Firms are working no win, no fee to take part in the sale-and-leaseback boom. By Joanne O’Connor

Something funny is happening in the world of real estate, and for UK lawyers in the sector the once reliable property landscape has changed almost beyond recognition.

Real estate securitisation and sale-and-leaseback transactions are revolutionising the market, with US banks being the driving force behind the changes. Commercial mortgage-backed securitisation has long been the primary model for property finance in the US, so it is no surprise that US banks are showing the UK a trick or two on the development of new products and techniques.

Property rich companies in the UK are increasingly using securitisation as a relatively cheap way to unlock capital from their property portfolios. Punch Taverns, Spirit and Unique have all securitised their property interests, but banks and law firms are accepting mandates for motorway service areas, ferry services and nursing homes. Banks are trawling through their books of property contacts to persuade them to do a securitisation or a sale-and-leaseback. The property companies then beauty parade the banks, ensuring that securitisation and sale-and-leaseback deals are highly cost-competitive and that law firms are forced to run naked on fees in many cases to help their banking client win the instruction.

It should come as no surprise, then, that the firms most active in property securitisation for the banks – which are chiefly ABN Amro, Citigroup, Credit Suisse First Boston (CSFB), Deutsche Bank, Lehman Brothers, Morgan Stanley and Royal Bank of Scotland (RBS) – are also those most able to absorb potential losses should their client lose out in a tender. Allen & Overy (A&O), Clifford Chance and Freshfields Bruckhaus Der-inger are the dominant players in an area that demands real estate expertise and a serious finance capability, as well as a willingness to take on 100 per cent no win, no fee deals.

The archetypal real estate securitisation remains last year’s Land Securities Trillium (LST) deal. Clifford Chance, led by securitisation partner Peter Taylor, secured the major role advising Citigroup, while Slaughter and May bedded down a relatively new relationship by advising LST. The deal is the largest to date this side of the Atlantic and is expected to set a precedent for real estate securitisations.

Whereas at one time property companies were limited to borrowing by corporate covenants or secured debt, property rich businesses are now busy trying to realise their assets, with retailers and pub companies leading the charge in whole business securitisations and sale-and-leaseback transactions. Retailers such as Boots and Debenhams are examining ways of raising capital from their extensive property portfolios, following in Marks & Spencer’s footsteps. And private equity houses such as Cinven, CVC and Permira looking to acquire a property rich target are increasingly looking to leverage by way of an internal sale-and-leaseback. The structure means that prospective buyers can borrow up to 85 per cent on the value of the business.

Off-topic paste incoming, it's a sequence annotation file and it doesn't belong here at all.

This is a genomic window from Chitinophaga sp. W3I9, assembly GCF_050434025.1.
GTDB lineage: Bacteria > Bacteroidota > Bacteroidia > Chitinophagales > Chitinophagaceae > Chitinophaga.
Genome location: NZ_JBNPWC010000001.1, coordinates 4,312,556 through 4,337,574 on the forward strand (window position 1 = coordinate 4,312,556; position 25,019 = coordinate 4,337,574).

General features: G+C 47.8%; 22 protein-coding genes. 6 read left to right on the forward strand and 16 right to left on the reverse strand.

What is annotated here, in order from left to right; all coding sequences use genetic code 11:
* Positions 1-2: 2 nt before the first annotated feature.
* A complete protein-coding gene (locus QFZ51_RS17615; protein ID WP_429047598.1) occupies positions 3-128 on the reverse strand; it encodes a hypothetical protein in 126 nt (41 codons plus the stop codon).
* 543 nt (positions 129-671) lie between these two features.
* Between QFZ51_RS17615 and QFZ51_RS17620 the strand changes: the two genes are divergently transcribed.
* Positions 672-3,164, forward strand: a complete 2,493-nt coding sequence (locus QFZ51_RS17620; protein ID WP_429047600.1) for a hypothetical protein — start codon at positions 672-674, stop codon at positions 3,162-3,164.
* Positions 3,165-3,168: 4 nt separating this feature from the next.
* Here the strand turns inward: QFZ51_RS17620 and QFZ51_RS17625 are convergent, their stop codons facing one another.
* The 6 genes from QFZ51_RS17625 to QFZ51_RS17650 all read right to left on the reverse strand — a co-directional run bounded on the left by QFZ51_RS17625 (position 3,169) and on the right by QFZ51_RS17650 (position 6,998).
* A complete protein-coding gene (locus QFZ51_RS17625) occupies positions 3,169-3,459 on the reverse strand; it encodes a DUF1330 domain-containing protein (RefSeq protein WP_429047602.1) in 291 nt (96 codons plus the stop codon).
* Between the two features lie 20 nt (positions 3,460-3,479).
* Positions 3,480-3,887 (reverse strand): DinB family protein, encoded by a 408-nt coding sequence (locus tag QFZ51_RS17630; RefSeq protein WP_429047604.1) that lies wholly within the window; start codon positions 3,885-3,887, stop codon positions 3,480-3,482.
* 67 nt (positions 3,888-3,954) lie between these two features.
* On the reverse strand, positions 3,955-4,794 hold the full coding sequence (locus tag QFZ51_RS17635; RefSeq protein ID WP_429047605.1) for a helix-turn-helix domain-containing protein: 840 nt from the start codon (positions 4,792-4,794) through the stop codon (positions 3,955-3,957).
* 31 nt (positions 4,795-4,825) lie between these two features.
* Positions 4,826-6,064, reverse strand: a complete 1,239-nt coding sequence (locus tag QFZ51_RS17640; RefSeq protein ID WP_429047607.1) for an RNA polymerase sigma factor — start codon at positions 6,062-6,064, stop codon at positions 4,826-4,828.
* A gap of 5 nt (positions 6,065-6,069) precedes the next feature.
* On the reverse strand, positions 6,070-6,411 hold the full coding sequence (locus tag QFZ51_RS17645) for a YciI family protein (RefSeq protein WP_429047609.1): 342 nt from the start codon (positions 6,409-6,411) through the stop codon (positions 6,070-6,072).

SJ Berwin led on the sale-and-leaseback of 135 Travelodge hotels, acquired by Tom Hunter’s Prestbury Hotels vehicle, which is leasing them back to Permira-owned Travelodge for periods of between 25 and 35 years.

For project finance lawyers, pitching for jobs and running naked on fees until the client attains preferred bidder status is par for the course. But for many real estate lawyers, the advent of beauty parades is a frightening prospect. One commented: “It’s a strange situation for real estate lawyers in that they’re pitching for work and having to pick their horse.” SJ Berwin for one has indicated its nervousness. The result is that many smaller firms are shying away from the area because of its inherent risks and many mid-sized real estate firms will fail to win the most risky and lucrative roles on real estate securitisations and sale-and-leaseback deals.

But even on what were once straightforward real estate deals, new tax structures are ensuring that the world of property is more complex than ever. Last year, when Clifford Chance advised on the £60m acquisition of three West End properties by O&H Group in a joint venture with GE Real Estate, the deal involved five Jersey unit trusts, which enables an owner to sell their interest in a trust without incurring stamp duty or capital gains tax.

Elsewhere in the real estate world, it seems that not a day goes by when a real estate fund isn’t being unveiled. Standard Life Investments is reportedly establishing two offshore funds with a combined size of £3.6bn. It is understood the funds will contain most of its UK shopping centres, including its 59 per cent stake in Brent Cross Shopping Centre, and a quarter of its retail parks. And last year SJ Berwin secured a head-turning funds instruction after advising on the creation of the new Bramdean fund, headed by City ‘superwoman’ Nicola Horlick. Even the US firms are getting in on the game, with the notoriously cautious Sullivan & Cromwell and Simpson Thacher & Bartlett both promoting London partners into the real estate funds arena.

But the big question is: where will all the money go? A lack of sellers has made it hard for real estate investors to find a home for their money.